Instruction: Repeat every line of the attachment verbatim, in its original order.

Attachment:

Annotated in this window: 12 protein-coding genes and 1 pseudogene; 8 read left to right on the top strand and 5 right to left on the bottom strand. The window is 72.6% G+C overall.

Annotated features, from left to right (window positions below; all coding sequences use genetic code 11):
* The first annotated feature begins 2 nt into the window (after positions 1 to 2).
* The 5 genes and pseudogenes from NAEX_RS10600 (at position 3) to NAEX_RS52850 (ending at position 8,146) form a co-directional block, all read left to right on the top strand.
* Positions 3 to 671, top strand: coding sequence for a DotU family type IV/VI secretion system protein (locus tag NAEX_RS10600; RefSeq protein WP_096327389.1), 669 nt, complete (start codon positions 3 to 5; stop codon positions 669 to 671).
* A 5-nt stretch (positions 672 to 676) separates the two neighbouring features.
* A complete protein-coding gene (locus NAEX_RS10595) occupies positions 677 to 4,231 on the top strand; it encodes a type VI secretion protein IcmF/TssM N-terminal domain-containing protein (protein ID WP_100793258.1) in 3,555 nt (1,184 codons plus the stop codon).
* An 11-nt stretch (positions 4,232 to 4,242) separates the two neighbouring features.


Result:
Annotated in this window: 12 protein-coding genes and 1 pseudogene; 8 read left to right on the top strand and 5 right to left on the bottom strand. The window is 72.6% G+C overall.

Annotated features, from left to right (window positions below; all coding sequences use genetic code 11):
* The first annotated feature begins 2 nt into the window (after positions 1 to 2).
* The 5 genes and pseudogenes from NAEX_RS10600 (at position 3) to NAEX_RS52850 (ending at position 8,146) form a co-directional block, all read left to right on the top strand.
* Positions 3 to 671, top strand: coding sequence for a DotU family type IV/VI secretion system protein (locus tag NAEX_RS10600; RefSeq protein WP_096327389.1), 669 nt, complete (start codon positions 3 to 5; stop codon positions 669 to 671).
* A 5-nt stretch (positions 672 to 676) separates the two neighbouring features.
* A complete protein-coding gene (locus NAEX_RS10595) occupies positions 677 to 4,231 on the top strand; it encodes a type VI secretion protein IcmF/TssM N-terminal domain-containing protein (protein ID WP_100793258.1) in 3,555 nt (1,184 codons plus the stop codon).
* An 11-nt stretch (positions 4,232 to 4,242) separates the two neighbouring features.